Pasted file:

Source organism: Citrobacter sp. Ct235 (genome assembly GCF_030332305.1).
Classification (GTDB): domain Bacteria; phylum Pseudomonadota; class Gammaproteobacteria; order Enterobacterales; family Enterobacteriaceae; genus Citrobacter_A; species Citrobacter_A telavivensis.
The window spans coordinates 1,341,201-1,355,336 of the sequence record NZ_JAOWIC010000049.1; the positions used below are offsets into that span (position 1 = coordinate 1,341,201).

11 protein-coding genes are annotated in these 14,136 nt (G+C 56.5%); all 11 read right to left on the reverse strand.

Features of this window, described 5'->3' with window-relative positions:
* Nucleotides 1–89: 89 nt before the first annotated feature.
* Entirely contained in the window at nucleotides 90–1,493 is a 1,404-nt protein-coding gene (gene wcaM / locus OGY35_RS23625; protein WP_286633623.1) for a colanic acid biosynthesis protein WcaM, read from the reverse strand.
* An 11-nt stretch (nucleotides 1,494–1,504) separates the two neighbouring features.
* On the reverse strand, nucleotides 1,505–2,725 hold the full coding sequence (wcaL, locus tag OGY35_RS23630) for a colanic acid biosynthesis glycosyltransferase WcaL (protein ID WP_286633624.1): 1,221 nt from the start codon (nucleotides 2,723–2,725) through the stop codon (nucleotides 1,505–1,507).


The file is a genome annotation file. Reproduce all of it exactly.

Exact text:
Source organism: Citrobacter sp. Ct235 (genome assembly GCF_030332305.1).
Classification (GTDB): domain Bacteria; phylum Pseudomonadota; class Gammaproteobacteria; order Enterobacterales; family Enterobacteriaceae; genus Citrobacter_A; species Citrobacter_A telavivensis.
The window spans coordinates 1,341,201-1,355,336 of the sequence record NZ_JAOWIC010000049.1; the positions used below are offsets into that span (position 1 = coordinate 1,341,201).

11 protein-coding genes are annotated in these 14,136 nt (G+C 56.5%); all 11 read right to left on the reverse strand.

Features of this window, described 5'->3' with window-relative positions:
* Nucleotides 1–89: 89 nt before the first annotated feature.
* Entirely contained in the window at nucleotides 90–1,493 is a 1,404-nt protein-coding gene (gene wcaM / locus OGY35_RS23625; protein WP_286633623.1) for a colanic acid biosynthesis protein WcaM, read from the reverse strand.
* An 11-nt stretch (nucleotides 1,494–1,504) separates the two neighbouring features.
* On the reverse strand, nucleotides 1,505–2,725 hold the full coding sequence (wcaL, locus tag OGY35_RS23630) for a colanic acid biosynthesis glycosyltransferase WcaL (protein ID WP_286633624.1): 1,221 nt from the start codon (nucleotides 2,723–2,725) through the stop codon (nucleotides 1,505–1,507).